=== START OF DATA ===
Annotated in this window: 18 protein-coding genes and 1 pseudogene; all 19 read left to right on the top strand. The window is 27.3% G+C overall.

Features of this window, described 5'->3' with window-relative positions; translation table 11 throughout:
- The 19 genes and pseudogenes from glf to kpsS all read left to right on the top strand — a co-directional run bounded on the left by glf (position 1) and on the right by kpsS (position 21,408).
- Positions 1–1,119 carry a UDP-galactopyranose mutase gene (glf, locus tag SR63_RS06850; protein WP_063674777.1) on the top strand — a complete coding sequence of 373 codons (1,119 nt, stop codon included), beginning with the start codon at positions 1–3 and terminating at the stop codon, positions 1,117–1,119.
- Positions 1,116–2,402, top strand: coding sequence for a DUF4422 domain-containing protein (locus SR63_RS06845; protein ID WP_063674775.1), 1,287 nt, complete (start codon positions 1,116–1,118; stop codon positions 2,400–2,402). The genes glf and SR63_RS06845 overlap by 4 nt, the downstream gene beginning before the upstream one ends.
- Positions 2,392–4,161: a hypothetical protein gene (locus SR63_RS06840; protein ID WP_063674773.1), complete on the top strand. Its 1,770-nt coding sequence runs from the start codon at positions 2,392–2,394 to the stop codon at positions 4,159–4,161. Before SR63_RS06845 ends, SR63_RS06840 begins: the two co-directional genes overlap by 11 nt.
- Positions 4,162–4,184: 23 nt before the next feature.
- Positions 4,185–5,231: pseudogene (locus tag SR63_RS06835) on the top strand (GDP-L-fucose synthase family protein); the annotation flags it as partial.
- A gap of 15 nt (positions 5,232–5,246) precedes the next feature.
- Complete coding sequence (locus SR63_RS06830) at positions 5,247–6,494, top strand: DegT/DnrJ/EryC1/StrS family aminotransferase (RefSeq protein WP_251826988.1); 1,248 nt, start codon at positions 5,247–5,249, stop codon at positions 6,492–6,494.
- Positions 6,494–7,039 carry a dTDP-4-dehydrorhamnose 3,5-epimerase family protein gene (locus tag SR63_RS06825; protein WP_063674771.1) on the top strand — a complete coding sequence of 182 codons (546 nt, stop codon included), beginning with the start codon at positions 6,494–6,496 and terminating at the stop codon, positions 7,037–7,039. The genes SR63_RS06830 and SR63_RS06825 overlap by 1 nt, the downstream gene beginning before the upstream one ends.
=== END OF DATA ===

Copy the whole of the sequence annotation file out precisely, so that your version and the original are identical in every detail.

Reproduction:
Annotated in this window: 18 protein-coding genes and 1 pseudogene; all 19 read left to right on the top strand. The window is 27.3% G+C overall.

Features of this window, described 5'->3' with window-relative positions; translation table 11 throughout:
- The 19 genes and pseudogenes from glf to kpsS all read left to right on the top strand — a co-directional run bounded on the left by glf (position 1) and on the right by kpsS (position 21,408).
- Positions 1–1,119 carry a UDP-galactopyranose mutase gene (glf, locus tag SR63_RS06850; protein WP_063674777.1) on the top strand — a complete coding sequence of 373 codons (1,119 nt, stop codon included), beginning with the start codon at positions 1–3 and terminating at the stop codon, positions 1,117–1,119.
- Positions 1,116–2,402, top strand: coding sequence for a DUF4422 domain-containing protein (locus SR63_RS06845; protein ID WP_063674775.1), 1,287 nt, complete (start codon positions 1,116–1,118; stop codon positions 2,400–2,402). The genes glf and SR63_RS06845 overlap by 4 nt, the downstream gene beginning before the upstream one ends.
- Positions 2,392–4,161: a hypothetical protein gene (locus SR63_RS06840; protein ID WP_063674773.1), complete on the top strand. Its 1,770-nt coding sequence runs from the start codon at positions 2,392–2,394 to the stop codon at positions 4,159–4,161. Before SR63_RS06845 ends, SR63_RS06840 begins: the two co-directional genes overlap by 11 nt.
- Positions 4,162–4,184: 23 nt before the next feature.
- Positions 4,185–5,231: pseudogene (locus tag SR63_RS06835) on the top strand (GDP-L-fucose synthase family protein); the annotation flags it as partial.
- A gap of 15 nt (positions 5,232–5,246) precedes the next feature.
- Complete coding sequence (locus SR63_RS06830) at positions 5,247–6,494, top strand: DegT/DnrJ/EryC1/StrS family aminotransferase (RefSeq protein WP_251826988.1); 1,248 nt, start codon at positions 5,247–5,249, stop codon at positions 6,492–6,494.
- Positions 6,494–7,039 carry a dTDP-4-dehydrorhamnose 3,5-epimerase family protein gene (locus tag SR63_RS06825; protein WP_063674771.1) on the top strand — a complete coding sequence of 182 codons (546 nt, stop codon included), beginning with the start codon at positions 6,494–6,496 and terminating at the stop codon, positions 7,037–7,039. The genes SR63_RS06830 and SR63_RS06825 overlap by 1 nt, the downstream gene beginning before the upstream one ends.